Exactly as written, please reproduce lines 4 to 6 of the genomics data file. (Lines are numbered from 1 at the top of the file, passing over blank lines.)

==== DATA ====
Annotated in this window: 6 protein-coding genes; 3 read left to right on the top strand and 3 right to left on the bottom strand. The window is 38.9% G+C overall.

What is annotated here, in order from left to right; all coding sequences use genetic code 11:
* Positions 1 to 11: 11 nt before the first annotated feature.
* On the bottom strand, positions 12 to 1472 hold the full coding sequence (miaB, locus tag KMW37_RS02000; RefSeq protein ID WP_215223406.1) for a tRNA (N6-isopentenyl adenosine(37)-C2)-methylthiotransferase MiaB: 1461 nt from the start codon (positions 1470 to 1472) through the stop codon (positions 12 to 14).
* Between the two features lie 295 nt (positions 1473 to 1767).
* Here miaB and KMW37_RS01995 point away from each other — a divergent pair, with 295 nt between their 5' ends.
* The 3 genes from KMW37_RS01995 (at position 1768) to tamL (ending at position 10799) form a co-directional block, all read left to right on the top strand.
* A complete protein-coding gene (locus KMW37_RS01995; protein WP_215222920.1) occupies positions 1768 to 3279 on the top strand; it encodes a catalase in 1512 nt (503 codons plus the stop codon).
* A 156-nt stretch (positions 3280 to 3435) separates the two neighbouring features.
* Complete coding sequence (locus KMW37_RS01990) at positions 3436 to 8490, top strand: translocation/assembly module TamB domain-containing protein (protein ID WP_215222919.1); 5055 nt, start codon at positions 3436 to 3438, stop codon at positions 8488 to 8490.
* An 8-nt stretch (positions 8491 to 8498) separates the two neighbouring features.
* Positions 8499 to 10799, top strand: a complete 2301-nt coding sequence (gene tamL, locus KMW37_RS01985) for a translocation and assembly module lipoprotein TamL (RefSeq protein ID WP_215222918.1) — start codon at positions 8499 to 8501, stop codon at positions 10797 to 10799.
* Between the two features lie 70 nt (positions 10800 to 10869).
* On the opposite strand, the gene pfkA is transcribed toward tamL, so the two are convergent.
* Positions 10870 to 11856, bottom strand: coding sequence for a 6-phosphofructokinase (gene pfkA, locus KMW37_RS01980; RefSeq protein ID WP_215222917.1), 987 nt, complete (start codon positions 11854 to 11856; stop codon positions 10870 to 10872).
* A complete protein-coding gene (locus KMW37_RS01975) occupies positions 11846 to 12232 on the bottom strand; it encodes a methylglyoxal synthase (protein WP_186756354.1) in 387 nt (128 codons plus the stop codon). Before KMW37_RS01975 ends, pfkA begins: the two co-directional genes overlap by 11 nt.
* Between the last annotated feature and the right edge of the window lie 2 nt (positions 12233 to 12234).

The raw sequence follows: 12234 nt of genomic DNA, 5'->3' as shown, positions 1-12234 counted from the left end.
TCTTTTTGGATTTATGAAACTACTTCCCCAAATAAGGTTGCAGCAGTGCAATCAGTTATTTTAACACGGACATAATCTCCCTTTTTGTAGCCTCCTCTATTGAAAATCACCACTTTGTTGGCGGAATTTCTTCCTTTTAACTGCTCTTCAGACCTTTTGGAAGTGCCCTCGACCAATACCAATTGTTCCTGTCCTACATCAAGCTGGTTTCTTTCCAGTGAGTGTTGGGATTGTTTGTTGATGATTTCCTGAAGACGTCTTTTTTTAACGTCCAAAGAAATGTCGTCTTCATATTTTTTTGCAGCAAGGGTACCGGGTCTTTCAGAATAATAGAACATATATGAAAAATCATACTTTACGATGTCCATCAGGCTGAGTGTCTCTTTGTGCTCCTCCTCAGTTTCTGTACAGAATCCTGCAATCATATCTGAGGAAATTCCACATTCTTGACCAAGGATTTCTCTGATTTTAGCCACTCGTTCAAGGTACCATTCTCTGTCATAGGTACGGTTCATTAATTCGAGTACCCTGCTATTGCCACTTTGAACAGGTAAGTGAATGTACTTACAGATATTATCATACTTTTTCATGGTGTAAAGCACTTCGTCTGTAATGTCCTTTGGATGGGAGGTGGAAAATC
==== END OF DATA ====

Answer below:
* On the bottom strand, positions 12 to 1472 hold the full coding sequence (miaB, locus tag KMW37_RS02000; RefSeq protein ID WP_215223406.1) for a tRNA (N6-isopentenyl adenosine(37)-C2)-methylthiotransferase MiaB: 1461 nt from the start codon (positions 1470 to 1472) through the stop codon (positions 12 to 14).
* Between the two features lie 295 nt (positions 1473 to 1767).
* Here miaB and KMW37_RS01995 point away from each other — a divergent pair, with 295 nt between their 5' ends.